Northrop Grumman has commenced flight tests for the US Navy’s MQ-8C Fire Scout unmanned helicopter.
The newest autonomous aircraft has been designed to provide enhanced speed, endurance and payload capacity to the US Navy’s distributed maritime operations.
The MQ-8C Fire Scout is manufactured and tested at Northrop Grumman’s Moss Point production facility at the Trent Lott International Airport in Mississippi, US.
Northrop Grumman Fire Scout programme director Melissa Packwood said: “Building on Northrop Grumman’s recent announcement of new production capabilities in Moss Point and a 40% increase in employment at the site, the ability to now conduct MQ-8C Fire Scout flight tests where the production occurs will bring new efficiencies and effectiveness to our local operations and improve our ability to serve the US Navy.’
In June, the navy completed the first comprehensive initial operational test and evaluation for the unmanned helicopter on board the service’s Independence-variant littoral combat ship USS Coronado.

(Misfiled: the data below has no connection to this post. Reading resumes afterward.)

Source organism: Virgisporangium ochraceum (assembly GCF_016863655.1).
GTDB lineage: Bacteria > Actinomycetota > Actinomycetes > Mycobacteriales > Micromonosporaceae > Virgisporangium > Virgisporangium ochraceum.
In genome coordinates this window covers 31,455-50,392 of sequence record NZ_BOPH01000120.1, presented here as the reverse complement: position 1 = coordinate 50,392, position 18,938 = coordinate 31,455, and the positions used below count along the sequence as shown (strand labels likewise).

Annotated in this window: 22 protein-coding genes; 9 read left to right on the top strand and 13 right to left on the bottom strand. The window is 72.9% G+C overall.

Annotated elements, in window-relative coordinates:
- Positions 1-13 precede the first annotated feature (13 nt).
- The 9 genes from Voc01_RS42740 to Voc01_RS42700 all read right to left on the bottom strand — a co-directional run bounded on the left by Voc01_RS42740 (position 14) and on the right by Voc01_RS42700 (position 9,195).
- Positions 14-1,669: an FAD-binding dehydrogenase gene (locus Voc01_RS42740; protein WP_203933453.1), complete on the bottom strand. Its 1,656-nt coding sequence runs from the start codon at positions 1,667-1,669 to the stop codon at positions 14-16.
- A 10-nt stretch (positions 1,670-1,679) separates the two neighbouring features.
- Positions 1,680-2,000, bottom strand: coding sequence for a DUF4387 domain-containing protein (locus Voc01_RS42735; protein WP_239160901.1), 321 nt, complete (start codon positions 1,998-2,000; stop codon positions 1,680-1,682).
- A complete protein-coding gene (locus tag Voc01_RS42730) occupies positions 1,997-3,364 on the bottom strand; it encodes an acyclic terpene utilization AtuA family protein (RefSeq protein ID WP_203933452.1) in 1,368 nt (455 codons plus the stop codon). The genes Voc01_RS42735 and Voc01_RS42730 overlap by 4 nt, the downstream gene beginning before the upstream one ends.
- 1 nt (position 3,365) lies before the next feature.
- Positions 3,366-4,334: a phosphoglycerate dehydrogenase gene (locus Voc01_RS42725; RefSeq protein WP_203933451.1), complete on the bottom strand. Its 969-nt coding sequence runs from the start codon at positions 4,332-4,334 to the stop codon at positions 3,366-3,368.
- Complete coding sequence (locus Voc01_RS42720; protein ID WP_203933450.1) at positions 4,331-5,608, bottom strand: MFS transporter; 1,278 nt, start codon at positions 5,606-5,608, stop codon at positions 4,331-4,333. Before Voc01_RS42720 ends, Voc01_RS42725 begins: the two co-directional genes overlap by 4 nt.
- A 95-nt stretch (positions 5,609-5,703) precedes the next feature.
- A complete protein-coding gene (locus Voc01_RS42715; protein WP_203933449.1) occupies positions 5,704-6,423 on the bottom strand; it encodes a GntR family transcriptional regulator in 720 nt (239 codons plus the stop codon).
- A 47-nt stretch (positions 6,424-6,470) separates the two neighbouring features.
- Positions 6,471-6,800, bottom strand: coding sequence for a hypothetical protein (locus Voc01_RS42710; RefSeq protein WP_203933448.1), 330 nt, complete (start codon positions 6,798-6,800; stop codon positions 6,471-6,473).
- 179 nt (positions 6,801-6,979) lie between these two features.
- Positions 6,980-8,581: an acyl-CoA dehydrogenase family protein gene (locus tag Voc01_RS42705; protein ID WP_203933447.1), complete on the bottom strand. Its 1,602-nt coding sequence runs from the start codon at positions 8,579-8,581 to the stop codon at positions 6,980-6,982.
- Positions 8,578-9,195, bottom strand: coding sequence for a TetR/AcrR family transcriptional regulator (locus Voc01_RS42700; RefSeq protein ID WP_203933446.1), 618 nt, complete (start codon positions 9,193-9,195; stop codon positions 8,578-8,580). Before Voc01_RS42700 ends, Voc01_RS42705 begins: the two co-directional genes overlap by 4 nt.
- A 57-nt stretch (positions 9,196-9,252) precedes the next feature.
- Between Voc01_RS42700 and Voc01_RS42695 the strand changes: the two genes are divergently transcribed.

Conducted together with the US Navy’s Air Test and Evaluation Squadron 1 (VX-1), USS Coronado carried out simulated engagements to evaluate MQ-8C ‘s ability in target identification, intelligence gathering, and surface warfare operations.
Developed as an upgraded version of the Bell 407 helicopter, the Northrop-built helicopter has carried out more than 1,500 programme flight hours to date.
Fire Scout is an autonomous helicopter system that provides real-time intelligence, surveillance, reconnaissance and target-acquisition, as well as laser designation, and battle management capabilities to tactical users without depending on manned aircraft or space-based assets.
Capable of being deployed from both ground and naval platforms, the MQ-8C Fire Scout is a next-generation unmanned air system that has been designed to support land and sea-based military operations.